SitNews - Stories in the News - Ketchikan, Alaska



Balancing Patriots and Privacy
By Mark Beatty


May 28, 2006

Many discussions about the Patriot Act make a subtle but fatal error: security and privacy is not an either/or proposition. The federal and state governments should have expanded powers to catch both terrorists and illegal drug traffickers, AND every US Citizen should have full 7th amendment access to the courts. Many lawmakers challenge the powers of enforcement while failing to address the real problem: a legal system which is often unfair, disappointing, and thus the deserving object of ridicule.

Consider the argument about privacy that protects one government agency from getting the tax returns from the IRS about a suspect. As I recall from my criminal intelligence and counter terrorist training, a big indicator of illegal activity is people spending way beyond their reported income. Consider the person who consistently files a $40,000 a year income tax return, but who is living a lifestyle that consumes $300,000 in expenses. A criminal or terrorist investigator should have access to records that another agency of the government already has. Recall that a big 9/11 complaint against the FBI was because they could not process information from various agencies.

On the other hand, consider an employee in a municipality that gathers tax information on an individual to pursue them for sexual favors or to get information on their company so that a relative can win government contracts. I hope this makes every potential jury member reading this angry enough to stand up and scream "outrageous!" The solution, however, is not to remove the ability of gathering information for a legitimate purpose, but to have a fair court system.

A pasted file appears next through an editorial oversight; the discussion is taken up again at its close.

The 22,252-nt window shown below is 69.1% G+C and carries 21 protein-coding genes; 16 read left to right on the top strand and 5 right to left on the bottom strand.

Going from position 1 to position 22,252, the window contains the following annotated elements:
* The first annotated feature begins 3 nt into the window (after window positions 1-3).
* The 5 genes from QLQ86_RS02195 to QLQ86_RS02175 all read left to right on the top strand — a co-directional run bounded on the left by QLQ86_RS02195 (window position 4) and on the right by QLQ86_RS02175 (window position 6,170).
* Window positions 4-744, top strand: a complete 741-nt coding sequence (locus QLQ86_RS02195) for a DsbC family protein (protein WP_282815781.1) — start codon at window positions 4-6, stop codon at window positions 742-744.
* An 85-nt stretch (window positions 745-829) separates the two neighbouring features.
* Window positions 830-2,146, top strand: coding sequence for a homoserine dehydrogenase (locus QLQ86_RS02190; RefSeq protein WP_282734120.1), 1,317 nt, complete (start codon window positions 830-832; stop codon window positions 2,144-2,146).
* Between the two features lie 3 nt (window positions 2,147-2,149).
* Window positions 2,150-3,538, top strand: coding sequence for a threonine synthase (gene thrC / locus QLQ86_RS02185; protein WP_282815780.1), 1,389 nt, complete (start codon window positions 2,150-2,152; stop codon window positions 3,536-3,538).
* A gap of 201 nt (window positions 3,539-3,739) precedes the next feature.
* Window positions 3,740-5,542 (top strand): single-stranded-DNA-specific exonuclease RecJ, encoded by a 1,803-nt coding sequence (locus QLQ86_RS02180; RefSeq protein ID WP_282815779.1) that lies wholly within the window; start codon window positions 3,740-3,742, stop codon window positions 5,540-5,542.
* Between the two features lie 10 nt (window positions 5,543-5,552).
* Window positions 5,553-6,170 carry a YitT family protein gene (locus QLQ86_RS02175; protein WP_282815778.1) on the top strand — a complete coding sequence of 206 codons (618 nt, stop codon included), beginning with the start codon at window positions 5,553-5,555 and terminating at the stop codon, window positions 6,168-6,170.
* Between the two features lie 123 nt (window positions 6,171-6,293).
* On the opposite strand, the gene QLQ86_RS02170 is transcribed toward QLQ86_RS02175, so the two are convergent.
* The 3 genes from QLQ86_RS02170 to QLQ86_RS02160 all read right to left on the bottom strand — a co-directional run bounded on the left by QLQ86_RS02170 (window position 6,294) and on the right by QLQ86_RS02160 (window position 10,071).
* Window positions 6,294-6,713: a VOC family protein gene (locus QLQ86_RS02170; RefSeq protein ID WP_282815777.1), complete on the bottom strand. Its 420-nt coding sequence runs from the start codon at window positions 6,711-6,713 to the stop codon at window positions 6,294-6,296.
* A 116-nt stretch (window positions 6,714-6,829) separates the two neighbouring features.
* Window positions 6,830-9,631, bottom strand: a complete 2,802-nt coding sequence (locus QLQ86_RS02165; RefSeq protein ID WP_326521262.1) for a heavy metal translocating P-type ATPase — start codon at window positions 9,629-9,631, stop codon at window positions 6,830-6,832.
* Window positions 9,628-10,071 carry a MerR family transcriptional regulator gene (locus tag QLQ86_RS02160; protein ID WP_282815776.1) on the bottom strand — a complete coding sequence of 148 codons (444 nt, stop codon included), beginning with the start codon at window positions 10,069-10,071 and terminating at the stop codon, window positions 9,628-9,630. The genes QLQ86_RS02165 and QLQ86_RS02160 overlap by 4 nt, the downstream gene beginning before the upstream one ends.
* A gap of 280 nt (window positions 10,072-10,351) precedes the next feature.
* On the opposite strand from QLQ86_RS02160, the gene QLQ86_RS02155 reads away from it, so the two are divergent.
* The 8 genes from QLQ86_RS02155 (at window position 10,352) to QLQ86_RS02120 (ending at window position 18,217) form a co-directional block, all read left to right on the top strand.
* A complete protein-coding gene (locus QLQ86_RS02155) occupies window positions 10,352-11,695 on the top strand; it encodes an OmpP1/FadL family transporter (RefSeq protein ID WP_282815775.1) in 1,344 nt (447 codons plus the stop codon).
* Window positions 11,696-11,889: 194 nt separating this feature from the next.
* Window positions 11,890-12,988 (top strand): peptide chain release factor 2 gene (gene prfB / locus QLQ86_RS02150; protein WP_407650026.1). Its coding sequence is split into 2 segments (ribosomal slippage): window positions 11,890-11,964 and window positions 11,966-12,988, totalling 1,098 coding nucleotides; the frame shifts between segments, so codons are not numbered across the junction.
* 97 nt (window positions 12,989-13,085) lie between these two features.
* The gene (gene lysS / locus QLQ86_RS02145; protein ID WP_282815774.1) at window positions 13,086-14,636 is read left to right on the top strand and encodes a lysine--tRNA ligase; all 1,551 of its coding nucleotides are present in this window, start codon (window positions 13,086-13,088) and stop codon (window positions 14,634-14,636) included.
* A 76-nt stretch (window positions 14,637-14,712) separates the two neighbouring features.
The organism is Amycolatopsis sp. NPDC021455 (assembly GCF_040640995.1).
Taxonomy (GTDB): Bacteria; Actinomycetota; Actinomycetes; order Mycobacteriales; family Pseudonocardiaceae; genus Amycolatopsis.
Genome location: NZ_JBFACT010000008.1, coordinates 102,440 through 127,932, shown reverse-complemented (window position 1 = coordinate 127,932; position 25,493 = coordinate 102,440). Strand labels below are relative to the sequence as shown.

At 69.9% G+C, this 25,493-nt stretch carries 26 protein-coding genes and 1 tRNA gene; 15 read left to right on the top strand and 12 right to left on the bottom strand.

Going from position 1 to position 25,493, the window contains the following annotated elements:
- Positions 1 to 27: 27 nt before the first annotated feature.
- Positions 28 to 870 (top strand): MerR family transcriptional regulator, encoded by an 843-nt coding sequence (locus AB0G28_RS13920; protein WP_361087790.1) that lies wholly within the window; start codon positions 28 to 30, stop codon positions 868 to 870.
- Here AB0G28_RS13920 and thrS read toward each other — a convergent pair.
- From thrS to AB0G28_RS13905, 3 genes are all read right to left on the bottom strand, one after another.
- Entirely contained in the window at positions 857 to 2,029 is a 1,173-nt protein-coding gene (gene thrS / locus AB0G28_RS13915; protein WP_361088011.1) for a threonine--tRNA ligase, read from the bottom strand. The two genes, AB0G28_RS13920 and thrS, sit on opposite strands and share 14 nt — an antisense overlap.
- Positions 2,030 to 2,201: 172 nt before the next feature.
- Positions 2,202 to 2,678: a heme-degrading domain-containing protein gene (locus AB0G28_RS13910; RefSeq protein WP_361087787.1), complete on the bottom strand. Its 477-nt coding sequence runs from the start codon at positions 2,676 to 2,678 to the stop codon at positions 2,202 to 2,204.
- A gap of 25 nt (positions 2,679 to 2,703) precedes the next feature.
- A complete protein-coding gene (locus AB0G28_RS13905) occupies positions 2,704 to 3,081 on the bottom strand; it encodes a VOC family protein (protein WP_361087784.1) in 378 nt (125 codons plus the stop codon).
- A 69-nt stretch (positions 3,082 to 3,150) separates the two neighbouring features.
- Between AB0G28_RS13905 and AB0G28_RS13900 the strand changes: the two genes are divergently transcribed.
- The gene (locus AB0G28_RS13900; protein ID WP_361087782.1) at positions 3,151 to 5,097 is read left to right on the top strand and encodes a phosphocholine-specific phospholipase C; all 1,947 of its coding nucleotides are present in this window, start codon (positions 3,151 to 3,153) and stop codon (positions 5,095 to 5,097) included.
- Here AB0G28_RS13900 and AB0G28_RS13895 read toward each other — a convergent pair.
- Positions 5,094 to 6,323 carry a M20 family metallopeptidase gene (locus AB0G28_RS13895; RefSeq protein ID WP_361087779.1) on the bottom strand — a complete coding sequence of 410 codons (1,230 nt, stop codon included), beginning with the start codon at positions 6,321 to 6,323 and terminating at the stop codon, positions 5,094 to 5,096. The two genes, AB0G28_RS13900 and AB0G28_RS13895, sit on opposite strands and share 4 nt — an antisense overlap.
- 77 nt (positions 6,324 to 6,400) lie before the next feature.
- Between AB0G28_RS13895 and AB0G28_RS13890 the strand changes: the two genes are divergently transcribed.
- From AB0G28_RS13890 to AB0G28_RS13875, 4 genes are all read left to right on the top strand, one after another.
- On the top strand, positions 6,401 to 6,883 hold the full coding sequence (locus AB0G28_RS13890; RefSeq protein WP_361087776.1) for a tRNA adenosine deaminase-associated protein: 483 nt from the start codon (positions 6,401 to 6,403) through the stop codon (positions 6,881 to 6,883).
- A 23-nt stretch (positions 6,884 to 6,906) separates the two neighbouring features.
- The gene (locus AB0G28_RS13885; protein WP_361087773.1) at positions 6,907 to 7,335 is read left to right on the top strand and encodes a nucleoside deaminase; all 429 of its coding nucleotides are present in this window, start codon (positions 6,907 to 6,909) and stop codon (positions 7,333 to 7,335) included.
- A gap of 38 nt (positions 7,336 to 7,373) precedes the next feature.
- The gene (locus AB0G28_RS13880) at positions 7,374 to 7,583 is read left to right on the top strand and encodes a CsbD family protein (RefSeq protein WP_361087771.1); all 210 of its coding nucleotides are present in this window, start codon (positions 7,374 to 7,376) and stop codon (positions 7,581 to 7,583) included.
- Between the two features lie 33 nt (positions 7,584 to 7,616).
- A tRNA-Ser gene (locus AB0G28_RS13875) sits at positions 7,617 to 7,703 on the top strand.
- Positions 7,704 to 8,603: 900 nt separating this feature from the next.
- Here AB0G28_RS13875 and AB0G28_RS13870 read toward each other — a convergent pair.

The court system is broke. It is the subject of many a joke. Some and perhaps many judges let defendants delay and destroy evidence without any consequences. Some big corporations and insurances companies have expended billions on a public relationship campaign to bias jury members. My present pessimistic estimate is that 60% of all cases will likely receive an unfair verdict.

Bad guys come in different kinds and sizes. Sometimes the bad guy is the terrorist or drug smuggler who should not be given the advantage of unnecessary limits put on law officers. Sometimes the bad guy is a government employee who violates privacy rights-they should not be given the advantage of a legal system that is unfair to the injured.

The solution is both patriots and privacy, not either/or.

Mark Beatty
Kaneohe, Hawaii - USA

About: Mark Beatty, MA, THM, PHD, MBA, JD served in an army homeland security mission in Hawaii for a year after the terrorist attacks of September 11, 2001. He presently practices law to include both tax consultation and civil rights cases against government organizations (see . He lives in Kaneohe Hawaii and is the Republican Candidate for the Senate seat now held by Dan Akaka (see .


Note: Comments published on Viewpoints are the opinions of the writer
and do not necessarily reflect the opinions of Sitnews.


Write a Letter -------Read Letters

E-mail the Editor

Stories In The News
Ketchikan, Alaska